Jeff Cohn, got his start in the industry almost 20 years ago. As an intern at Boordy Vineyards in Maryland, he drove an hour and half each way to prune vines in frigid weather, pick grapes in stifling heat, and scrub everything from barrels to floors.
Long before he began his winemaking career he received an associate degree in culinary arts from Johnson & Wales University, and a bachelor’s degree in hospitality management from Florida International University.
Jeff had always loved the hospitality industry, and as he worked through several high profile positions after college he found his passion for wine steadily growing. The more he learned, the more he wanted to learn, until he realized that becoming a winemaker was his ultimate goal. The job at Boordy was a deciding factor in the trajectory of his career -- in spite of all the scrubbing.
With the encouragement and support of his family, Jeff moved to California in 1993 to follow his dream. He earned his master’s degree in agriculture chemistry, with an emphasis on enology, from California State University, Fresno in 1996. It was here that Jeff discovered French winemaking techniques and the concept of terroir. "The flavor profile was so different than anything else I had ever tried," he says of the first Chateauneuf-du-Pape he tried in school. "It was a shocker. To go from tasting only single varietals to a blend really opened my eyes."
Upon graduation, Jeff joined Rosenblum Cellars as an enologist. He rapidly moved beyond lab work and soon found himself in charge of the entire white wine program. In 2000, Jeff was officially promoted to winemaker, and in 2004 was named vice president of winemaking and production at Rosenblum. He was instrumental in creating cutting-edge barrel and yeast programs at the winery. It was through experimentation at Rosenblum that Jeff perfected the technique of using different types of yeast to create even more subtle, specific characteristics in the wine he was crafting.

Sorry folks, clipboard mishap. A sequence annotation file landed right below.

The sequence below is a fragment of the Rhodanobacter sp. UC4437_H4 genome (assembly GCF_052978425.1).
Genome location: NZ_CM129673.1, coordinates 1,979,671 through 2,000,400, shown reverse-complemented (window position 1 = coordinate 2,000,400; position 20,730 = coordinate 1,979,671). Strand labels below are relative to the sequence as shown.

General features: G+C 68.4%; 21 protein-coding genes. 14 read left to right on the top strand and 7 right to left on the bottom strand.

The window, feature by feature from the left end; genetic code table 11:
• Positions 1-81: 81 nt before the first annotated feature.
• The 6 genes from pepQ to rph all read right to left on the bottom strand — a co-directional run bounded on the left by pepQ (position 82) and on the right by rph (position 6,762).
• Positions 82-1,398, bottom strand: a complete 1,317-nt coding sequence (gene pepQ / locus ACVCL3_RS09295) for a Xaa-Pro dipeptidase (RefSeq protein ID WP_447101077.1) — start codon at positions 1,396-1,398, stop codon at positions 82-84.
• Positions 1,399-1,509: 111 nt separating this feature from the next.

He began his own label, Jeff Cohn Cellars, in 1996. Jeff Cohn's first vintage was the 1996 Rhodes Vineyard Zinfandel. 75 cases were made. Over time, case production at Jeff Cohn Cellars slowly increased from that small, intimate introduction to over 5,000 cases annually. In January 2006 Jeff finally parted ways with Rosenblum to focus exclusively on his own winery, but not before crafting the 2003 Rockpile Road Zinfandel, which placed 3rd on Wine Spectator’s Top 100 list that year. This was a coup for not only Jeff but all of California’s winemaking industry, as no Zinfandel had ever appeared so high on the list before. In fact, no Zinfandel from California had ever even cracked the top ten.
Jeff goes to great lengths to marry California fruit to the aspects of terroir and minerality you'd find in France's oldest winemaking regions. He does so by travelling all over California, from Santa Barbara to Mendocino, in search of the finest fruit and the best vineyards. Among some of Jeff's most important discoveries include the Rockpile region in Sonoma, where he began sourcing the Syrah grapes that are now the main component of his most elegant and complex wines; the Buffalo Hill Syrah, Haley's Reserve Syrah, and the stunning2008 So Serine Syrah, to name a few. The craggy soil of the aptly named Rockpile produces some of the most complex and distinctive minerality in all of California.
In 2014, JC Cellars became Jeff Cohn Cellars and and we are located in downtown Oakland in a 15,000 sq. ft. warehouse. The winery's unlikely location is part of its charm. It was also a conscious decision, as Jeff is a resident of Alameda. "Being in Napa and Sonoma, the world of winemaking surrounds you all the time," says Jeff. "I like being where I am because I like a private life. I'm close to the winery without being immersed in the endless competition of that environment…and I like living here," he jokes, "because I've always wanted to live on an island."
Being housed in downtown Oakland also gives the community a first-hand glimpse at what really goes on behind the scenes, especially during harvest. The most hectic time of year, it's during harvest that you can really experience all that goes into the craft of winemaking. "Harvest is my absolute favorite time of year," says Jeff, “and it’s also nerve-wracking because there is just so much to do. We easily put in 12 to 14 hour days for weeks on end. But fermentation...I love the aroma. I love the smell.”